To minimize travel distances, most picking takes place in the forward picking area, which houses a two-day supply of inventory. There, employees using vehicles from the DC's fleet of 10 forklifts and five walkie-riders assemble the right mix of SKUs for each order. After they finish picking, workers count the cases on each pallet. Any pallets with incorrect counts get flagged and set aside so the problems can be sorted out. Once orders are ready, they're loaded onto company trucks. In the morning, drivers head out to make deliveries.

Mitchell reports that implementation went smoothly and workers adapted quickly to the voice-picking system. "They worried about the change that was coming," he says. "Two days after we implemented the system, we had a glitch for about two hours, and they were complaining about going back to paper."

The right stuff
As Suncoast hoped, the new system has cut down on the number of picking errors, although it hasn't eliminated them entirely. "Warehouse workers still make mistakes," Mitchell says. "If the system says pull 45 cases, it's easy to pick 44."But the checks and balances in the voice system—goods are scanned before picking, and the product and volume are then verified —ensure the errors are caught before orders get too far along in the process.

Not only is the new system more accurate, it's more productive as well. "Productivity comes from the worker's not having to go to a central location to get paperwork," explains Tim Post, a technology specialist for Dematic. "The system doles out the work."

The voice technology further enhances productivity by freeing up workers' hands and eyes, Post adds. "When [a worker] finishes a location and gets back on the lift truck, he's not trying to read paper," he explains. "A lot of the process is eliminated. Because of the verbal interaction, he has the ability to keep multiple tasks sequenced without trying to juggle. Each step is validated for a smooth flow of work. He is kept on pace and kept to task."

The system has also proved to be a useful labor management tool, Mitchell says. He can get reports on each employee's productivity and picking accuracy, for example. The system can be adjusted for each worker. "If we know one employee has a lot of mistakes, we might do 25 percent automatic verification. If we know another does not make many mistakes, that percentage might drop to 10 percent."

As it turns out, the improvements in order accuracy have also allowed the drivers and sales representatives to be more productive. Drivers no longer have to verify the count before they head out for deliveries, or haul back product being returned because of order assembly mistakes. Sales representatives spend less time with customers fixing errors.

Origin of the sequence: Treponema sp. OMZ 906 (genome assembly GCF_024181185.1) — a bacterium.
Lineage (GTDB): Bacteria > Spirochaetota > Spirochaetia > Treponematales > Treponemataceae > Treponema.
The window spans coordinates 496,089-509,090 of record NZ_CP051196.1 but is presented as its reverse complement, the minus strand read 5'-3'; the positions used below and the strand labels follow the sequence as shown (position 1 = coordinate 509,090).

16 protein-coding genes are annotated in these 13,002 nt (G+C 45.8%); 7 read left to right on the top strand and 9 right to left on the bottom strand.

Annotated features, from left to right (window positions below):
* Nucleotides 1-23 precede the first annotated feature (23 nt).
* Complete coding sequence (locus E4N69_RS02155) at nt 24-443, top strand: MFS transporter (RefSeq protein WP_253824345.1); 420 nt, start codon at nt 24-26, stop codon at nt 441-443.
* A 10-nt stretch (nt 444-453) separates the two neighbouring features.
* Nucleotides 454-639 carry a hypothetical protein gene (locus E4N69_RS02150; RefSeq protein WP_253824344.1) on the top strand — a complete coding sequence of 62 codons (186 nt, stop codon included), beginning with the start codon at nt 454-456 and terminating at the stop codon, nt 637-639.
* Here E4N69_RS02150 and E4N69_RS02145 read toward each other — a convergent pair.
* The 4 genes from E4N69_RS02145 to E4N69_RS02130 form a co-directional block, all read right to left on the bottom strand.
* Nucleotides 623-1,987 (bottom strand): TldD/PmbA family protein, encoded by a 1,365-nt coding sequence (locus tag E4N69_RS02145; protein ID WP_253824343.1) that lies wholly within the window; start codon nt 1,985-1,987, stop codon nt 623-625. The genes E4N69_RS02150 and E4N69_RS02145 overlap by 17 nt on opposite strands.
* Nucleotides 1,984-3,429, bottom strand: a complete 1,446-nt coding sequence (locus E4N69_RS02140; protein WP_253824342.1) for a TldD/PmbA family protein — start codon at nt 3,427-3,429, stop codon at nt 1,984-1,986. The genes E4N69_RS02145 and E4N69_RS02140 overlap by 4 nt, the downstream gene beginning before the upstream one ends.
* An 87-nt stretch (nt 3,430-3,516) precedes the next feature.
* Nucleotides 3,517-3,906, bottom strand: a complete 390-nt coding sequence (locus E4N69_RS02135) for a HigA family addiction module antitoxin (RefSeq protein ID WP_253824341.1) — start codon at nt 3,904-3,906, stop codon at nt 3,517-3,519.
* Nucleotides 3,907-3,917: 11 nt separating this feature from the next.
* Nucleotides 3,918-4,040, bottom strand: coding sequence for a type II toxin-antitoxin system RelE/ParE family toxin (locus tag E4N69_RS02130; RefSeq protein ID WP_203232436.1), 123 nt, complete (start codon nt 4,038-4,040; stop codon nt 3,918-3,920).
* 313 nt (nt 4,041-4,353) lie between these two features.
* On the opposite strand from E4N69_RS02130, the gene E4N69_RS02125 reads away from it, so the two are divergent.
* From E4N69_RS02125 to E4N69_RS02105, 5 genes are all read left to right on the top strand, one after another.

New plans brewing
Along with providing picking instructions, the Dematic system also develops truck loading plans to ensure efficient loading and unloading. Post describes it as reverse-sequence loading, so that the last goods on the truck are the first off for delivery. "That way, when the driver gets to his destination, the right thing is in the right place," he says. Mitchell expects to eventually integrate that information with a route planning system Suncoast has purchased, a UPS product called Roadnet.

As for what's ahead, Mitchell says that Suncoast is now implementing a second phase of the Dematic system for the receiving function. Workers will scan inbound product and receive instructions on where to store it. Having accurate location information for all inventory will make it simpler and faster for workers moving goods into the pick area. Mitchell hopes to have that up and running by August, well ahead of Suncoast's peak season, which runs from November through March. That's when about 150,000 tourists visit southwest Florida each week, he says. And many of them are looking for a cold brew.

About the Author

Peter Bradley
Editor Emeritus
Peter Bradley is an award-winning career journalist with more than three decades of experience in both newspapers and national business magazines. His credentials include seven years as the transportation and supply chain editor at Purchasing Magazine and six years as the chief editor of Logistics Management.

More articles by Peter Bradley